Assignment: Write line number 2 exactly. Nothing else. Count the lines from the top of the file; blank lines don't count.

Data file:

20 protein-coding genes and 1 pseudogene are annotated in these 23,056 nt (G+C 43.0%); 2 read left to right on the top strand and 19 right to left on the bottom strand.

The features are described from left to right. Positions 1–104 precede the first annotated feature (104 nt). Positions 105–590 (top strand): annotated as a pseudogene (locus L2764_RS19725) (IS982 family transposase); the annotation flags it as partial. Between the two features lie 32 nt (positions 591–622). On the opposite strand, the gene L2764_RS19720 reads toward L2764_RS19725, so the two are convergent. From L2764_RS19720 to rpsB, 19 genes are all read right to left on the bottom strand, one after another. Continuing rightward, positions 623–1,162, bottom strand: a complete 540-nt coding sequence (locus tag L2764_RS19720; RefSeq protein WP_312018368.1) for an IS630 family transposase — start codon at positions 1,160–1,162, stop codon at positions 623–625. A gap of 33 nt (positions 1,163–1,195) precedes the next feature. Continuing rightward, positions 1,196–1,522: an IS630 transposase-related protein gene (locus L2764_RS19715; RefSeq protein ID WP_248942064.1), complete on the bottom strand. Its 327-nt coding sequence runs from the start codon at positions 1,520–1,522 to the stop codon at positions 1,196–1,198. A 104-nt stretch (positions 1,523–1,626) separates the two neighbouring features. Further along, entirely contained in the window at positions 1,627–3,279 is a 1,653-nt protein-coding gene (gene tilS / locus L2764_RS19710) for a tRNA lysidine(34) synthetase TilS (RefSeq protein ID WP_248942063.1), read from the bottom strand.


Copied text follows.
The features are described from left to right. Positions 1–104 precede the first annotated feature (104 nt). Positions 105–590 (top strand): annotated as a pseudogene (locus L2764_RS19725) (IS982 family transposase); the annotation flags it as partial. Between the two features lie 32 nt (positions 591–622). On the opposite strand, the gene L2764_RS19720 reads toward L2764_RS19725, so the two are convergent. From L2764_RS19720 to rpsB, 19 genes are all read right to left on the bottom strand, one after another. Continuing rightward, positions 623–1,162, bottom strand: a complete 540-nt coding sequence (locus tag L2764_RS19720; RefSeq protein WP_312018368.1) for an IS630 family transposase — start codon at positions 1,160–1,162, stop codon at positions 623–625. A gap of 33 nt (positions 1,163–1,195) precedes the next feature. Continuing rightward, positions 1,196–1,522: an IS630 transposase-related protein gene (locus L2764_RS19715; RefSeq protein ID WP_248942064.1), complete on the bottom strand. Its 327-nt coding sequence runs from the start codon at positions 1,520–1,522 to the stop codon at positions 1,196–1,198. A 104-nt stretch (positions 1,523–1,626) separates the two neighbouring features. Further along, entirely contained in the window at positions 1,627–3,279 is a 1,653-nt protein-coding gene (gene tilS / locus L2764_RS19710) for a tRNA lysidine(34) synthetase TilS (RefSeq protein ID WP_248942063.1), read from the bottom strand.